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Salmonfly.Net Salmon and Steelhead Fly Tying Guide  In Memory of Yuri Shumakov 

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The Mono Loop Queets River G.P.

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As Told by Dennis Dickson

The Olympic Peninsula’s Queets River is a glacial fed stream. It has the flow of the Sauk, but the gradient of the Skagit. …Perfect for swinging flies. The Queets lower river steelhead are only a day or so away from the salt. They tend to be large and yet very aggressive to the fly. Nice!

As more fly fisher than fly-tier, I found myself looking for a fly pattern that would imitate suspected steelhead saltwater food sources such as shrimp & prawns. I enjoy fishing this style of fly imitation because the natural can swim lively in the water, while producing a predominant silhouette in even the murkiest conditions. The best fly imitation I have found & well suited for the steelhead swing presentation is the Atlantic Salmon fly pattern, General Practioner. We just call him, the G.P. 

A few years ago I began messing with the standard General Practioner to see if I could improve its fish catch-ability. I have always been fond of this fly pattern but it has several characteristics I didn‘t care for. They are:

1) Difficult & time consuming to tie. I have since gone away from the split tail. My single tail of squirrel tail does just fine. More extensive ties are not necessarily good fishing flies. Fortunately or unfortunately, the General Practioner is both an extensive tie but a good steelhead producer. 

 2) Even the most carefully tied G.P. sometimes doesn’t track well in the water. They may look the same in the box but some ties tend to tilt to the side as they swim. I want a fly that swims top up and belly down. If it will sink into position belly down, so much the better.

3) The deer hair fly doesn’t sink well. Even the best ties are fairly buoyant. Blame the deer hair tails for that one. The best looking pattern isn’t going to do much good if it doesn’t get near that really big steelhead. I want it to sink but not kill the action of the fly. 

 4) Spooky fish tend to nip the tail, instead of eating the whole fly. The big claw tails place the hook point well forward in the fly. Not so hot for the nippers.

The Mono-Loop G.P.

Mono Loop Queets River G.P.The mono-loop G.P. was developed to present a fly that would sink well (thanks to the brass eyes) and sink belly down, so it tracks well as it swims in the swing. This fly pattern is simplified so you are not scared to lose a fly or two probing amongst the stones where the steelhead live.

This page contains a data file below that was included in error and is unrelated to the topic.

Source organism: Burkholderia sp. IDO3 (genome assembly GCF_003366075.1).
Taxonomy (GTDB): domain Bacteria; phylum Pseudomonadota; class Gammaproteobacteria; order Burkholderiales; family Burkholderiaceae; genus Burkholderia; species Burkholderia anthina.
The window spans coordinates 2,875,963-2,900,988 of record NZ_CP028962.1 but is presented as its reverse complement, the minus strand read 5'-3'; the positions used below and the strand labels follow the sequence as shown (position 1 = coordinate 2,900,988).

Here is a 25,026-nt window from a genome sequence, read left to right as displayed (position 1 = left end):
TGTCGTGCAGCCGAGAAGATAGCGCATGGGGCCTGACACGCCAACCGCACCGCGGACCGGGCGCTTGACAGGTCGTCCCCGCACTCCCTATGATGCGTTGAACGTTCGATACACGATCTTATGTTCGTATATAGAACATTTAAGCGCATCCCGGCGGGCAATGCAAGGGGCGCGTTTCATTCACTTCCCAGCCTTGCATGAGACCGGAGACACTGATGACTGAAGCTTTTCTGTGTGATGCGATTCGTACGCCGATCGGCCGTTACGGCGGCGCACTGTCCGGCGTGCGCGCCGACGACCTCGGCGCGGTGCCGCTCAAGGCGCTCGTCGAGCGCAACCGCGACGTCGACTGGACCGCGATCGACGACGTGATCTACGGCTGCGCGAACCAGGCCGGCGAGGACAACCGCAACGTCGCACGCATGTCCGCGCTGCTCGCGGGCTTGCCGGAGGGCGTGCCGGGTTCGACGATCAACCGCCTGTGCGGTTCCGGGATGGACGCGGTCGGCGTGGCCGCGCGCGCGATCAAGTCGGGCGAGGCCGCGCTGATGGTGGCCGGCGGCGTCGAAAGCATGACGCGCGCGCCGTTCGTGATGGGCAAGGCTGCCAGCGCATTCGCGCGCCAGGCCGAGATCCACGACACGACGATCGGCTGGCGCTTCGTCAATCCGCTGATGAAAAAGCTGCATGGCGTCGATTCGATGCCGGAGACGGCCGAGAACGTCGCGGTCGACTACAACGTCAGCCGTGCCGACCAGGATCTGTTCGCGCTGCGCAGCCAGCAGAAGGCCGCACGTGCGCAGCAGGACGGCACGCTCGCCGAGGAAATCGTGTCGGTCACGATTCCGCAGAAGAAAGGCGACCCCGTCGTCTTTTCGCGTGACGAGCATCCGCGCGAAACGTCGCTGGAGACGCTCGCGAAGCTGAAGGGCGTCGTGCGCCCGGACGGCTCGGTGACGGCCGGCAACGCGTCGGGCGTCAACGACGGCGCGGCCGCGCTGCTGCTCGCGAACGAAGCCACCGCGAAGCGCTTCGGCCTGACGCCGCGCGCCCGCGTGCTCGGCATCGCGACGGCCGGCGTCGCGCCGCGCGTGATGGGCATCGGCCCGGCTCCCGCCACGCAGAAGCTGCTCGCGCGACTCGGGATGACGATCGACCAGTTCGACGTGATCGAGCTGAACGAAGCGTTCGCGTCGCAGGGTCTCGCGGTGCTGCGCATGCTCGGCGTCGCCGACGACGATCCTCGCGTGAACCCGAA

The Mono-loop design also places the hook back in the tail in a “stinger position” without disturbing the action of the fly. If Mr. Steelhead even nips at the fly, he is hooked. The last large steelhead we took on this pattern was hooked right in the snout. With a traditional hook, all you would have got was probably a pull.

I tie the pattern in several colors including jet black, but Pink/orange with gold eyes is probably my favorite.

Queets River native steelhead tend to be large and aggressive. Sometimes they will really yank you as they slam the fly, but other times all you get is a touch, as they simply swim over and pick it up. This is especially true in the cold water of winter. The Mono-loop G.P. catches both biters. 

I think it is a good idea to tie the tippet to fly on with a loop knot. Free swinging is always better in my book. If the fly doesn’t track well in even the stiffest currents, I simply take it off, and tie on a fly that will. That probably doesn’t mean Jack to a steelhead, but as a professional guide, it does to me.

Best of fishing, 

Dennis Dickson
425 238 3537

Mono Loop Queets River G.P. Tying Instructions 

1998 Photo (Dennis holding a steelhead)
1998 Photo (Dennis Holding Steelhead)

Northwest native Dennis Dickson is a Washington fisheries biologist who also has enjoyed the opportunity of being a steelhead flyfishing guide for over 20 years.  He and his staff share their vast experience, teaching their highly popular flyfishing schools and bringing anglers from all over the world to enjoy the thrill of flyfishing steelhead. Dennis and his guides, who along with himself, fish many clients throughout the year.  His website, is among the most widely read Internet weekly steelhead flyfishing reports in the state of Washington. Dennis also has personally written some 40 articles and stories about steelhead flyfishing. Flyfishing has been good to Dennis; The writing is his way of giving something back.*


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